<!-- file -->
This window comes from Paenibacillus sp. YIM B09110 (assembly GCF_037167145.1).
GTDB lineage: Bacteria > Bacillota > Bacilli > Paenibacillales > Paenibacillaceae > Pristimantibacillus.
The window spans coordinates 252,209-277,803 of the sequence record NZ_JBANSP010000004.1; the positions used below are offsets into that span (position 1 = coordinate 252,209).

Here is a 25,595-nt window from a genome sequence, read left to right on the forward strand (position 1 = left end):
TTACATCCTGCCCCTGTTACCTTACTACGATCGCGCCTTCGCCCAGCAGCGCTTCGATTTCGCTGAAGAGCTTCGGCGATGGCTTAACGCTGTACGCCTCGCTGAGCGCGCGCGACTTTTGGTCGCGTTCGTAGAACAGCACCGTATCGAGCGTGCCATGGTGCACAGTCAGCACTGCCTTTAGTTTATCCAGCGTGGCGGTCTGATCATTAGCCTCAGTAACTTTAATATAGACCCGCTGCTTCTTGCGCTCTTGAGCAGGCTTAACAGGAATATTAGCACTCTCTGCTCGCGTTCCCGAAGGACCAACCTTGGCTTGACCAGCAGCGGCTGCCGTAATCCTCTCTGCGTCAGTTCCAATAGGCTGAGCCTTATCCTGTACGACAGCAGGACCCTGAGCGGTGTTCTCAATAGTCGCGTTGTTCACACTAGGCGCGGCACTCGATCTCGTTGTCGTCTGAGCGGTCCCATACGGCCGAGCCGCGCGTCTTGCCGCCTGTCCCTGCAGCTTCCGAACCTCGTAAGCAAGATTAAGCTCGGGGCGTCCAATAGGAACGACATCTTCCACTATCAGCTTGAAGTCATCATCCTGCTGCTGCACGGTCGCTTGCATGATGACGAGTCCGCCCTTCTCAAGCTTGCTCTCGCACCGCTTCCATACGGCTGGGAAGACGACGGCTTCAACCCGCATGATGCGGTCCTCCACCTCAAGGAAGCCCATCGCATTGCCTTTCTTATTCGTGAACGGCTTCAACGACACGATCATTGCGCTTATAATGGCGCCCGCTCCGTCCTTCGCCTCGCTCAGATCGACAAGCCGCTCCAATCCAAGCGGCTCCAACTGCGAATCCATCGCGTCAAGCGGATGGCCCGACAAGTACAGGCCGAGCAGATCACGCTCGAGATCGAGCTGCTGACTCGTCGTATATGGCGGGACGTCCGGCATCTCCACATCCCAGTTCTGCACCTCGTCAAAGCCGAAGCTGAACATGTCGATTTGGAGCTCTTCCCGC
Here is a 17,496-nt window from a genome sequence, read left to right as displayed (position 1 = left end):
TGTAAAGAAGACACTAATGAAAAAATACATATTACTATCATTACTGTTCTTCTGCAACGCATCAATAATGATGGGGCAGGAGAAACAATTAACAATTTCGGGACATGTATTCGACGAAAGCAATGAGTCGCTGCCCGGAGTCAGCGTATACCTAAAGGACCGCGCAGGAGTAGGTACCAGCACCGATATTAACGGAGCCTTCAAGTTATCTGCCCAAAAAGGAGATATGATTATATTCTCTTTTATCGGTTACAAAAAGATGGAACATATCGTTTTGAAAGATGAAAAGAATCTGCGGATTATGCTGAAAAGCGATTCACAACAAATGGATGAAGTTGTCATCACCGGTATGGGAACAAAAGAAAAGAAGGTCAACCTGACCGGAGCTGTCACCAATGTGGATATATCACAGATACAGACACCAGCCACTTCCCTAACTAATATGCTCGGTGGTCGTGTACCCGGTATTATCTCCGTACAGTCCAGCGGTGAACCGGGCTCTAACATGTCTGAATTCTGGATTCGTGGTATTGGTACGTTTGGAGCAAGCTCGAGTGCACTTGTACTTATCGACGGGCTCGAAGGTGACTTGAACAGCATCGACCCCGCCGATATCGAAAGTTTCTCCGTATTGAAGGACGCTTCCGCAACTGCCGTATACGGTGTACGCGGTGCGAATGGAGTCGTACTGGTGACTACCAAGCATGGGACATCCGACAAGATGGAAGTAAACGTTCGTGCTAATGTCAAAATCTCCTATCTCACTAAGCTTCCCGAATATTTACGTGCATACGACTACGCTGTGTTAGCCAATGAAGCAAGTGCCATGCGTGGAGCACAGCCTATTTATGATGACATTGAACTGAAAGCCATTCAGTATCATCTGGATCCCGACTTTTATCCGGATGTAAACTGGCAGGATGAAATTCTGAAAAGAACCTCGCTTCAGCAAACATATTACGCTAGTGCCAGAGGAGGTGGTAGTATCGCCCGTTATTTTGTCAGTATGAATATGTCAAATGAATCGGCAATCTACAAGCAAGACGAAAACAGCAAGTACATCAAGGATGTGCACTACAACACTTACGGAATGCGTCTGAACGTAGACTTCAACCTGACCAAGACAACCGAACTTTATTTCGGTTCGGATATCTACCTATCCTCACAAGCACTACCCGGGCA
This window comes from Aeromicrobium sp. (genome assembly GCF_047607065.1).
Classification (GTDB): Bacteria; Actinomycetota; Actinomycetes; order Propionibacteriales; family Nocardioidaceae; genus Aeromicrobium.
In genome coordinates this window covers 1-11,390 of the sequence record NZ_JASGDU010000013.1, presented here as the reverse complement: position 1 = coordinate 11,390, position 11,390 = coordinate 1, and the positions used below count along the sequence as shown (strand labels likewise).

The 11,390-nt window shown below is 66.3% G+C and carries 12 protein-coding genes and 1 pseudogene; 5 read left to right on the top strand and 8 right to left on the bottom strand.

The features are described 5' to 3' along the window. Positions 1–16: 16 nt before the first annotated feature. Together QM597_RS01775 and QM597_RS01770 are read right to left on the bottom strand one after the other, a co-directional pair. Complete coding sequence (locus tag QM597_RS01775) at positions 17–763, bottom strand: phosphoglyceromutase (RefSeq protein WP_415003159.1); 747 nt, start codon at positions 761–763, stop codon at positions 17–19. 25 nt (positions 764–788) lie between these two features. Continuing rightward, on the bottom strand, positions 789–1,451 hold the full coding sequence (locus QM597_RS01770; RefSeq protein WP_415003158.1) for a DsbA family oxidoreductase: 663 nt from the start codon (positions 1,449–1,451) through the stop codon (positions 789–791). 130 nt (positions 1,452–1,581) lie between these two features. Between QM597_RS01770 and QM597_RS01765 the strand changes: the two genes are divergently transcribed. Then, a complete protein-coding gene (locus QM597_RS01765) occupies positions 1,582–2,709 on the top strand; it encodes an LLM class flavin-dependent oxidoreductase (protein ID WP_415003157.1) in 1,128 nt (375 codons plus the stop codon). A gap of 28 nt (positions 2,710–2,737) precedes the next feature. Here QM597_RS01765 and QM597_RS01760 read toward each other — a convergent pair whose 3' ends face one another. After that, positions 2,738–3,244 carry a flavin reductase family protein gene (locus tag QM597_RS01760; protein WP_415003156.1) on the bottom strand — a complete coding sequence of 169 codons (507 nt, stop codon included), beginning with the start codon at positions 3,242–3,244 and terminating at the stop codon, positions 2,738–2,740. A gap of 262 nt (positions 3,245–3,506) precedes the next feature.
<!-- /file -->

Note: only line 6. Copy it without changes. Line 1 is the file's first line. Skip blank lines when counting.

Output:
Here is a 17,496-nt window from a genome sequence, read left to right as displayed (position 1 = left end):